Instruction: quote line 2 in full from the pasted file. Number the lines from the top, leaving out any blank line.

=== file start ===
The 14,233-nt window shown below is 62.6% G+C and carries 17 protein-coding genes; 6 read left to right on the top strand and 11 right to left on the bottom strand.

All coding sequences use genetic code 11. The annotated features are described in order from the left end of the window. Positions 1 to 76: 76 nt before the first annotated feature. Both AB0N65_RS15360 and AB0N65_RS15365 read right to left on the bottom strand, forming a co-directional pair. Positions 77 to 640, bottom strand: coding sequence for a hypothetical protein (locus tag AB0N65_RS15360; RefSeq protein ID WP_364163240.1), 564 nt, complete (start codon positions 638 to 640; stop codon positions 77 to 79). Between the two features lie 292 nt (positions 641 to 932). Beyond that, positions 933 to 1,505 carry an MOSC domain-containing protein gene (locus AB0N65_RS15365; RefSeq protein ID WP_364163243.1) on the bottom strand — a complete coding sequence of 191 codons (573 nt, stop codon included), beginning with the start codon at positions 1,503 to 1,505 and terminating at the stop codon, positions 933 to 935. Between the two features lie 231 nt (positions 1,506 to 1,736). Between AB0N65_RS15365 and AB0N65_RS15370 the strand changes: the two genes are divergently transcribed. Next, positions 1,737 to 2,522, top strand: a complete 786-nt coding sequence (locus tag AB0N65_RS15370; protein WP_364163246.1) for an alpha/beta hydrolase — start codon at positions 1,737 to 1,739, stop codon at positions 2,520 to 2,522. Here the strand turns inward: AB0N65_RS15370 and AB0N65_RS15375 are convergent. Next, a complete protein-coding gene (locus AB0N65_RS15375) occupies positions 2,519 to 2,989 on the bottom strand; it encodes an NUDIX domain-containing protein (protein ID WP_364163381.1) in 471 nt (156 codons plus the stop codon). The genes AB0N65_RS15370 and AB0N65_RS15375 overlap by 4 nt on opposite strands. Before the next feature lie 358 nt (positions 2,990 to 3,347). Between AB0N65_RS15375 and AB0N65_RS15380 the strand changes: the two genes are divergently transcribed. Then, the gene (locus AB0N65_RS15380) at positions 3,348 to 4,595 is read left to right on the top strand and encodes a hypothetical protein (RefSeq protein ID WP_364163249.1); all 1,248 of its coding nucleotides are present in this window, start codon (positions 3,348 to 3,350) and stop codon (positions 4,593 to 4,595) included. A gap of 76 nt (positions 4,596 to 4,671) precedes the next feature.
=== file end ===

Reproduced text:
All coding sequences use genetic code 11. The annotated features are described in order from the left end of the window. Positions 1 to 76: 76 nt before the first annotated feature. Both AB0N65_RS15360 and AB0N65_RS15365 read right to left on the bottom strand, forming a co-directional pair. Positions 77 to 640, bottom strand: coding sequence for a hypothetical protein (locus tag AB0N65_RS15360; RefSeq protein ID WP_364163240.1), 564 nt, complete (start codon positions 638 to 640; stop codon positions 77 to 79). Between the two features lie 292 nt (positions 641 to 932). Beyond that, positions 933 to 1,505 carry an MOSC domain-containing protein gene (locus AB0N65_RS15365; RefSeq protein ID WP_364163243.1) on the bottom strand — a complete coding sequence of 191 codons (573 nt, stop codon included), beginning with the start codon at positions 1,503 to 1,505 and terminating at the stop codon, positions 933 to 935. Between the two features lie 231 nt (positions 1,506 to 1,736). Between AB0N65_RS15365 and AB0N65_RS15370 the strand changes: the two genes are divergently transcribed. Next, positions 1,737 to 2,522, top strand: a complete 786-nt coding sequence (locus tag AB0N65_RS15370; protein WP_364163246.1) for an alpha/beta hydrolase — start codon at positions 1,737 to 1,739, stop codon at positions 2,520 to 2,522. Here the strand turns inward: AB0N65_RS15370 and AB0N65_RS15375 are convergent. Next, a complete protein-coding gene (locus AB0N65_RS15375) occupies positions 2,519 to 2,989 on the bottom strand; it encodes an NUDIX domain-containing protein (protein ID WP_364163381.1) in 471 nt (156 codons plus the stop codon). The genes AB0N65_RS15370 and AB0N65_RS15375 overlap by 4 nt on opposite strands. Before the next feature lie 358 nt (positions 2,990 to 3,347). Between AB0N65_RS15375 and AB0N65_RS15380 the strand changes: the two genes are divergently transcribed. Then, the gene (locus AB0N65_RS15380) at positions 3,348 to 4,595 is read left to right on the top strand and encodes a hypothetical protein (RefSeq protein ID WP_364163249.1); all 1,248 of its coding nucleotides are present in this window, start codon (positions 3,348 to 3,350) and stop codon (positions 4,593 to 4,595) included. A gap of 76 nt (positions 4,596 to 4,671) precedes the next feature.